Scot Wid nudges protection customers to stay
The insurer confirmed that it has begun trialling some “nudge” behaviours on its retention book with a spokesman saying: “It is an area that we think can grow to benefit the customer.”
He added that the company would like to see increased use of behavioural economics techniques to encourage GPs and specialists to return evidence more quickly; honesty codes to give permission to disclose information at application stage; and “anchoring” to help gain context on need for full disclosure.
He said: “Data is used to help target the right propositions to the right customers. It is a growing area for us to focus on.”
Behavioural economics and the related field, behavioral finance, studies and then uses an understanding of the effects of psychological, social, cognitive, and emotional factors on the economic decisions of individuals and institutions.
It includes methods such as “nudge” which manipulates the use of language, for example, to encourage certain behaviours from customers.
LV= already employs behavioural economics techniques to shape the phrasing of questions on its protection application forms to assess whether a certain ordering of questions leads to better medical disclosures.
Lisa Byrne, head of underwriting at LV=, said: “Behavioural economics is an area that many protection providers are focusing on and is increasingly being used to improve customer outcomes and reduce pain points and delays in processing applications and claims.
“Ultimately the aim of this is to ensure that customers are able to benefit from their policy when they need it.”
Aviva’s chief underwriter Robert Morrison said they continually monitor claims data to identify how the firm can improve processes for customers, both at the application stage and in the event of a claim.
He added: “We aim to have clear application questions that don’t impose unreasonable expectations on customers.
“This means we are able to get people covered more quickly, as well as ensuring that questions are answered fully and accurately which in turn keeps declined claims to an absolute minimum.”
But Phil Jeynes, head of sales and marketing at UnderwriteMe, said focus on behavioural trends to help boost the claims payout rate was a bit of a misomer.
He said: “I don’t disagree with the idea of sharing more detail on claims which are turned down. I am sceptical that it would make much difference.”
Looking at the stats from around the industry, the overwhelming majority of claims are paid – 90% plus is the norm for critical illness and nearer 100% for life.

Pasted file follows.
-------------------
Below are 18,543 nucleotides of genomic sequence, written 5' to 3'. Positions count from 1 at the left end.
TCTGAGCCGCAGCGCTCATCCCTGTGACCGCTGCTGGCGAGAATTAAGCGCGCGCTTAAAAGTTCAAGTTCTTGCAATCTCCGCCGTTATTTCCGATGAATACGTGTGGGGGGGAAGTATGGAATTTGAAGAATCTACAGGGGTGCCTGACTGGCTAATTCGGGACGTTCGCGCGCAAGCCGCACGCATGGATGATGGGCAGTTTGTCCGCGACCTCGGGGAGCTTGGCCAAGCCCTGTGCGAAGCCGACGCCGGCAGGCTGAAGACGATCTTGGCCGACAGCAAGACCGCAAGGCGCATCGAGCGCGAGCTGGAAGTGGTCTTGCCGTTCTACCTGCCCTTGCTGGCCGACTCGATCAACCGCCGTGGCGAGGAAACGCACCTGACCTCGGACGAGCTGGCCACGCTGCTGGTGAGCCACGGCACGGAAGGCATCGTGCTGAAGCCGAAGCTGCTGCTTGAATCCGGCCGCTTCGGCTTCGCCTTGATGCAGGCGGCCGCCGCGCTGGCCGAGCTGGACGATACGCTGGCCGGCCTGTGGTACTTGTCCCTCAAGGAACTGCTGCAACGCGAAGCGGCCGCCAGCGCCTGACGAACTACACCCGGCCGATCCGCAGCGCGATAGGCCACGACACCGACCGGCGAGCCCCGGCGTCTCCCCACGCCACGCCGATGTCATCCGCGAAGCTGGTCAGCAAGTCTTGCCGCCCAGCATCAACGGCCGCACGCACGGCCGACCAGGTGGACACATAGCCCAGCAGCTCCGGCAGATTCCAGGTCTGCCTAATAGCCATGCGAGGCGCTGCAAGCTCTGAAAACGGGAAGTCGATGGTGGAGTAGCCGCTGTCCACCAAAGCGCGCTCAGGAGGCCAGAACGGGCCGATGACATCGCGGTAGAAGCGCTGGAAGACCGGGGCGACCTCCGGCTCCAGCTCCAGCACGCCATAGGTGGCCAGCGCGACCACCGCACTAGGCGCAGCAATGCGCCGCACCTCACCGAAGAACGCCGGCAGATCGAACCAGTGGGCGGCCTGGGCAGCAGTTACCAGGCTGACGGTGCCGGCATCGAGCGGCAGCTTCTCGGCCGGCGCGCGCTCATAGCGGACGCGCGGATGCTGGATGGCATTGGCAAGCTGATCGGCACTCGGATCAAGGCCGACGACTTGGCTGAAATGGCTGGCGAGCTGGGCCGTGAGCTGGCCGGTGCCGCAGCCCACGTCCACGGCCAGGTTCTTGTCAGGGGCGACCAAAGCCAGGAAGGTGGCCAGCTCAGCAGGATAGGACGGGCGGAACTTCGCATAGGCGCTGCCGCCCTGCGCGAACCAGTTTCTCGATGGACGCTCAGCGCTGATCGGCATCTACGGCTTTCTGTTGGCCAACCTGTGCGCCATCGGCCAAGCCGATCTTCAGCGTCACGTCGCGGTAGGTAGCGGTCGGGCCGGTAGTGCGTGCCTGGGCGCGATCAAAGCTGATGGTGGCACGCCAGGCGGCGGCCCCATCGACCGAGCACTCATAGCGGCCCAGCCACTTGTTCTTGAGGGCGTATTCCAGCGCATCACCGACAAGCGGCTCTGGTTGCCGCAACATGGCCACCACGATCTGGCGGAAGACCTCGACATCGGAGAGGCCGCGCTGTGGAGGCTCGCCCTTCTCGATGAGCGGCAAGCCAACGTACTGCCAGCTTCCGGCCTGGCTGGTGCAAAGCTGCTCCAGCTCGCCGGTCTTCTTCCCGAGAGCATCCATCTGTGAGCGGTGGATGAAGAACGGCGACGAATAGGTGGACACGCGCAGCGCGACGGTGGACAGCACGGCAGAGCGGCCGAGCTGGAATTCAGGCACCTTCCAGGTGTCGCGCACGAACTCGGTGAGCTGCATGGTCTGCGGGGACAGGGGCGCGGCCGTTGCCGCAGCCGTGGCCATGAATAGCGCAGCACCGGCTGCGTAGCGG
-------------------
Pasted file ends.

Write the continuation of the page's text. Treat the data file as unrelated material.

Jeynes added: “Declined claims fall broadly into two camps: a claim not meeting the policy conditions like claiming for a broken leg under CI or, more commonly, non-disclosure.
“The latter has been seen as a big problem in the past, with insurers gaining a reputation for turning down claims based on tenuous information about a client’s medical past. This simply isn’t the case anymore (the Ombudsman wouldn’t permit it for one thing) so you’re really talking about a tiny minority of blatant non-disclosures being given as examples to try and change behaviours.
“I think people desperate enough to lie on their applications are unlikely to be swayed by any clever marketing messages or behavioural nudges.”
Peter le Beau, managing director of Le Beau Visage, said the most relevant issue was “the need to confront the optimism bias whereby people never believe they will suffer the misfortunes others do”.
He added: “As far as feeding back experience into product design my feeling is that it is still being fed back anecdotally and that few insurers are using neural networks or big data formally in this direction.”
Alan Newman, a psychologist and former direction of the Finance IT Network, said: “Psychology in general – not just behavioural economics and nudge – should be used in designing products but with (low emotional quotient) actuaries and compliance being in the ascendant I don’t see that happening any time soon.
“The smart use of psychology is to promote the best fit between a consumer’s individual psychology and the product orservice. Think Amazon. Think Google. Think MINDSPACE.”